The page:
The molecular assembly of the marsupial {gamma}{mu} T cell receptor defines a third T cell lineage

In non-eutherians, a third type of T cell

The two established T cell lineages found in jawed vertebrates use either an αβ or a γδ T cell receptor (TCR) to detect antigens. Recently, another type of TCR chain (TCRµ) was found in marsupials and monotremes. Morrissey et al. analyzed T cells from the gray short-tailed opossum and uncovered a third lineage resident in the spleen that uses a γµ TCR (see the Perspective by Criscitiello). The authors then characterized the crystal structures of two different γµ TCRs, which exhibited an architecture distinct from αβ or γδ TCRs in which a highly diverse, unpaired immunoglobulin-like variable domain was predicted to be the major antigen recognition determinant. Like camelid VHH and shark IgNAR antibodies, γµ TCRs could potentially inform future nanobody development.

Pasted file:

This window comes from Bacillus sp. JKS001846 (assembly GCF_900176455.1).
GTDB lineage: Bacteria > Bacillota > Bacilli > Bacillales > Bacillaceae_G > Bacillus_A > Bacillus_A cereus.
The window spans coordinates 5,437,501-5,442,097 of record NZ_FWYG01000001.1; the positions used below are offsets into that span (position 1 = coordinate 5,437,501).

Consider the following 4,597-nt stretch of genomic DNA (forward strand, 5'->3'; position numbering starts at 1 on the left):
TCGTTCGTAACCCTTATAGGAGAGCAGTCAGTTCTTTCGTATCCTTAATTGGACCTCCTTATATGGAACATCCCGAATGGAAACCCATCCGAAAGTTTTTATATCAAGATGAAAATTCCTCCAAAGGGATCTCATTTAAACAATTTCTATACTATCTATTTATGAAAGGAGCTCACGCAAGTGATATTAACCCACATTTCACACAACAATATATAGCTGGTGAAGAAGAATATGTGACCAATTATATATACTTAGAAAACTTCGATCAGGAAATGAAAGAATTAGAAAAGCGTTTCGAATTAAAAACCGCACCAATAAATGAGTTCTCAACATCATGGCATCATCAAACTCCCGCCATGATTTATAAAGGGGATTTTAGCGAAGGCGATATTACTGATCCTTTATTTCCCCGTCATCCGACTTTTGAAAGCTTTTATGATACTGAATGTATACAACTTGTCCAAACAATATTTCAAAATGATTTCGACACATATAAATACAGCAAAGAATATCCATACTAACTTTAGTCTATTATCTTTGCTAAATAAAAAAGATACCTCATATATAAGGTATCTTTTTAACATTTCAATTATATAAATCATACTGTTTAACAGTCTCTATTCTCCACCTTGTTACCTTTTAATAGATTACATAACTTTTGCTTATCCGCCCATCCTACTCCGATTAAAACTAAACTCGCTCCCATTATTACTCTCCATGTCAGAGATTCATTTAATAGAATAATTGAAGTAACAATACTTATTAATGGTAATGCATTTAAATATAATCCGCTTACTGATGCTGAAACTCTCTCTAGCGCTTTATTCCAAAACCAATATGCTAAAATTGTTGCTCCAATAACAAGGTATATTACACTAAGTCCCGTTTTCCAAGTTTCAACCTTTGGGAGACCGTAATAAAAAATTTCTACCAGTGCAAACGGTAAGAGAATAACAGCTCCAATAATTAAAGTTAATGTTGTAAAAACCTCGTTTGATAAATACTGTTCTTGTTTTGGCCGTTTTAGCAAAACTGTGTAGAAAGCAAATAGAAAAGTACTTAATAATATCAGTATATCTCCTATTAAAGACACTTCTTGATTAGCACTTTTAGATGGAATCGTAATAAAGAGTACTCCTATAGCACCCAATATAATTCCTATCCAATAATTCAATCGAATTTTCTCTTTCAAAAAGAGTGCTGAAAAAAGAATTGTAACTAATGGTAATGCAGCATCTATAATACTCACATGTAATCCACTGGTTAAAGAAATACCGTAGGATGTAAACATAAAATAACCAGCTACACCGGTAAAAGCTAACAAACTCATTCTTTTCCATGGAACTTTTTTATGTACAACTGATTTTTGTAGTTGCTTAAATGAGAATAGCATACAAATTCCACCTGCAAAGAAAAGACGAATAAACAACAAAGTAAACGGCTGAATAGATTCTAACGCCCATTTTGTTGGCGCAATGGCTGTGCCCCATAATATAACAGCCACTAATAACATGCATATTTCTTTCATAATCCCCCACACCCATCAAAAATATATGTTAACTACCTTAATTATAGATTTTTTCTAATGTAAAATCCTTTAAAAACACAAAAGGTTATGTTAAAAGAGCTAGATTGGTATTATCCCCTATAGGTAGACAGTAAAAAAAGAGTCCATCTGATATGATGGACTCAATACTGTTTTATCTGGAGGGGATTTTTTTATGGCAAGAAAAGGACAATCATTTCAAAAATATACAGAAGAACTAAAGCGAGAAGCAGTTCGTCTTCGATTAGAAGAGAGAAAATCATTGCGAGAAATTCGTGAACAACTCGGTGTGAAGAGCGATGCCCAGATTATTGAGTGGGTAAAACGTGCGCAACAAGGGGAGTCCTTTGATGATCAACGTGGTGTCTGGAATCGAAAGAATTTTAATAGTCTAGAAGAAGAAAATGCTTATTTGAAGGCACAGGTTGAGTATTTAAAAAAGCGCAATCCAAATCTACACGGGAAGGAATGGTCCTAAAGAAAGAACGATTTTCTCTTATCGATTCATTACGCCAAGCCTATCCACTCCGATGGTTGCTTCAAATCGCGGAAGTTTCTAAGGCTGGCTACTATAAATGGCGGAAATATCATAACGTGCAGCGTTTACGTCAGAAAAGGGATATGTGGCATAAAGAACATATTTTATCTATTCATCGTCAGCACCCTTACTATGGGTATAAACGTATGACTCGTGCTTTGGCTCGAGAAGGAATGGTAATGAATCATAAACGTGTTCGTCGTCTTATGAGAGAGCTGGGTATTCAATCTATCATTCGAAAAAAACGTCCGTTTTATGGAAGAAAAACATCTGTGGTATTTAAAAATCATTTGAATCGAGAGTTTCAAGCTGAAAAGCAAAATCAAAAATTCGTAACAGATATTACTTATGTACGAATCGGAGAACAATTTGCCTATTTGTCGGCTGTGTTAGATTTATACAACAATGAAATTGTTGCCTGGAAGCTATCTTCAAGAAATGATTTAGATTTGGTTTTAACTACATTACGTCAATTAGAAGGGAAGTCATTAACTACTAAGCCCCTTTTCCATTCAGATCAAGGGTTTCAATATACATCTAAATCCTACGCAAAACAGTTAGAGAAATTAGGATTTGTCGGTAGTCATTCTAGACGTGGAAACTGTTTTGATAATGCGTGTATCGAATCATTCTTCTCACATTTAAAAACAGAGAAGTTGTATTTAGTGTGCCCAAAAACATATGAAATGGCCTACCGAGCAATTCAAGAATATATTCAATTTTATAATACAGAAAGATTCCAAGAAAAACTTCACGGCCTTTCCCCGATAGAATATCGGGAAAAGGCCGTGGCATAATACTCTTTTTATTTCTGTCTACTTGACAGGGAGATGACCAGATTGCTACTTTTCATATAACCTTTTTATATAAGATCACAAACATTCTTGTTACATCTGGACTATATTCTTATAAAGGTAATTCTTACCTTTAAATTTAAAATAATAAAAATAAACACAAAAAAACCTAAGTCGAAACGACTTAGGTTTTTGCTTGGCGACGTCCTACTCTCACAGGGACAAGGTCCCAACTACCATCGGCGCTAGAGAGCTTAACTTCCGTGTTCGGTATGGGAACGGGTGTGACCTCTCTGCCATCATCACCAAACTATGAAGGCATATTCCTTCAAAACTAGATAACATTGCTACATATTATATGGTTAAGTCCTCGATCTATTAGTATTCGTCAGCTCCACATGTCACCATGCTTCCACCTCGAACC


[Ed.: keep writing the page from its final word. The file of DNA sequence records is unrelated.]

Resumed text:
Science, this issue p. 1383; see also p. 1308


αβ and γδ T cell receptors (TCRs) are highly diverse antigen receptors that define two evolutionarily conserved T cell lineages. We describe a population of γμTCRs found exclusively in non-eutherian mammals that consist of a two-domain (Vγ-Cγ) γ-chain paired to a three-domain (Vμ-Vμj-Cμ) μ-chain. γμTCRs were characterized by restricted diversity in the Vγ and Vμj domains and a highly diverse unpaired Vμ domain. Crystal structures of two distinct γμTCRs revealed the structural basis of the association of the γμTCR heterodimer. The Vμ domain shared the characteristics of a single-domain antibody within which the hypervariable CDR3μ loop suggests a major antigen recognition determinant. We define here the molecular basis underpinning the assembly of a third TCR lineage, the γμTCR.

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